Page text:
So first category, the deductible with no fringe benefits tax. So none of that additional tax. These parties must be attended only by employees and their partners. So you can’t invite your business associates to these parties. You’re in to serve only light meal and no alcohol. So now if you do serve alcohol or provide a substantial meal, this party is not tax deductible. So yeah it’s not good news . This is not a sort of party most of us would want to provide.

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The second category are tax deductible but fringe benefits tax does apply. This must cost over $300 per head. They can be attended by employees and partners only. You can claim a tax deduction and the GST but the fringe benefits tax applies, and the rate is very high. So to give you an idea, a party costing $350 per head, with partners attending will cost employers $700 per employee plus an additional amount of fringe benefits tax. And an example a fringe benefits tax is about $690. So that’s an expensive party indeed.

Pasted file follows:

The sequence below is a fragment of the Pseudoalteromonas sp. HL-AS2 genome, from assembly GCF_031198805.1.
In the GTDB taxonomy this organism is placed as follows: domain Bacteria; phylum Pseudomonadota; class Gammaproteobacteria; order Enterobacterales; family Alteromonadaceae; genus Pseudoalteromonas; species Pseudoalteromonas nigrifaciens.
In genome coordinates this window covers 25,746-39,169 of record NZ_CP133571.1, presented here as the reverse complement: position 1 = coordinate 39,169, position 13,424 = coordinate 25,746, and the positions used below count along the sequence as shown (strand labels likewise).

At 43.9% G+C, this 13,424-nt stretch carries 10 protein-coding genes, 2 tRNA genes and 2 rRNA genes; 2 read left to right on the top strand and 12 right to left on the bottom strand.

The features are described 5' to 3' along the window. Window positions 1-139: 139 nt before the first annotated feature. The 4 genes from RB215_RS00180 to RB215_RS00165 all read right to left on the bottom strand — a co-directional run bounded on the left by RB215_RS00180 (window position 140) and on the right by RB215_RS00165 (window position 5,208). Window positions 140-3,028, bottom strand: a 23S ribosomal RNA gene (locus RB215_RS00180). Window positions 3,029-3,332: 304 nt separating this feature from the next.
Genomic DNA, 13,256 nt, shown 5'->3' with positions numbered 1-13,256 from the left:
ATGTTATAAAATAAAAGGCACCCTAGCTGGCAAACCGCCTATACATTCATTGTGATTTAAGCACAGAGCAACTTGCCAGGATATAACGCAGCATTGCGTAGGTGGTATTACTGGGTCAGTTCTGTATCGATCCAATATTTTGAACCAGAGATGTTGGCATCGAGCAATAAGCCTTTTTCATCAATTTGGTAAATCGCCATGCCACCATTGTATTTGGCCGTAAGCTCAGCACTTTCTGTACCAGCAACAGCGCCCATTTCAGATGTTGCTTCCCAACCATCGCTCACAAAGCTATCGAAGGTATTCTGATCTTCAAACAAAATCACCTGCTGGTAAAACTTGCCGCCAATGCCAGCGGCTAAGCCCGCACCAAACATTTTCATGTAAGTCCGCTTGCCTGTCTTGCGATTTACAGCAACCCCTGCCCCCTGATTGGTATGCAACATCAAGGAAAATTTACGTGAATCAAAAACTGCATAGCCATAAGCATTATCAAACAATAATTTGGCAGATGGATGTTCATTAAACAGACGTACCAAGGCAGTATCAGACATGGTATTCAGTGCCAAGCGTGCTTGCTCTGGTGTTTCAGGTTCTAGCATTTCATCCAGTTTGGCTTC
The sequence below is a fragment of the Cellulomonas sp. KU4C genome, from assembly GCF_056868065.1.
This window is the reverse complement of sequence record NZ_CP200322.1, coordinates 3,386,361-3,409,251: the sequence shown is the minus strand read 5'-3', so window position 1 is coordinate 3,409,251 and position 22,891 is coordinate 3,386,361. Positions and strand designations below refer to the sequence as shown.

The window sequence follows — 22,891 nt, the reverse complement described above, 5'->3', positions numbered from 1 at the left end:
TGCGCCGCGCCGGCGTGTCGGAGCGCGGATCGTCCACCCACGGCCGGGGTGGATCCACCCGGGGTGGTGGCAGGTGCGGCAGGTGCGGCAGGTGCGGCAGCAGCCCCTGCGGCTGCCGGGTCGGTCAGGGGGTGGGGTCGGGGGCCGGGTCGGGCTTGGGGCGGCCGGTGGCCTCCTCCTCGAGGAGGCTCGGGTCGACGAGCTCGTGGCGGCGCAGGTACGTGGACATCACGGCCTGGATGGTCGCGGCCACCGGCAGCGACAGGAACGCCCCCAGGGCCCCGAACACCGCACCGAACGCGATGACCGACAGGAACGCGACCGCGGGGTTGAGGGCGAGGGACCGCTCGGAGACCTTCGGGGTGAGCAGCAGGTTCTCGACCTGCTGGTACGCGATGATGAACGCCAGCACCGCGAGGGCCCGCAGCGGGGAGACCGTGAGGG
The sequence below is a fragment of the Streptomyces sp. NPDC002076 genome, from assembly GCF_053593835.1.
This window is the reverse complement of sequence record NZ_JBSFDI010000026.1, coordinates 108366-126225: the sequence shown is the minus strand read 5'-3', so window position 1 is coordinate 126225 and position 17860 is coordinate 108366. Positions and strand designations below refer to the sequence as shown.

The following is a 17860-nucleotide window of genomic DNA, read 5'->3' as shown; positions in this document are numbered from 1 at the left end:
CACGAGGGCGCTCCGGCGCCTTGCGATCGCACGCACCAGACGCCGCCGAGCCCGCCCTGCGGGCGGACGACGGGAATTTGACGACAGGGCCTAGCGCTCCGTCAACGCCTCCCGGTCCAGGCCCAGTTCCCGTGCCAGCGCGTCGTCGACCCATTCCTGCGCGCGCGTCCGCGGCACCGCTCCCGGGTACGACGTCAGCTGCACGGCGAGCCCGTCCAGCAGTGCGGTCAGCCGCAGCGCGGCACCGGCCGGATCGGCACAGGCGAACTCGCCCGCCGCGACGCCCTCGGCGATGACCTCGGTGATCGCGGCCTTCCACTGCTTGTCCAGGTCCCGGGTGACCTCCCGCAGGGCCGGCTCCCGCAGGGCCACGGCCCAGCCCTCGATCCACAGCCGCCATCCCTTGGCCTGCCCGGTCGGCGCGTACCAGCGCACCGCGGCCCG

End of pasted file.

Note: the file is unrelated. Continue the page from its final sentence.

The third category is no tax deduction, no GST claim & no FBT. These parties cost under $300 per head, which is probably more typical and may be attended by anyone. So employees, their partners can attend and so can your business contacts. So your suppliers and clients.

They can be on premises or off premises. And that gives you more flexibility with the venue. You can provide a substantial meal and alcohol which is what most employers want to do. And you can have entertainment if you wish.

Now the conclusion is most work places will have a Christmas party off premises or a party on premises with alcohol and a substantial meal costing under about $300. So you cannot claim a tax deduction or the GST for this. Fringe Benefits Tax does not apply and that’s a good thing so you don’t need to pay the fringe benefits tax on this parties. And the business can pay for the party, but not claim deduction or the GST.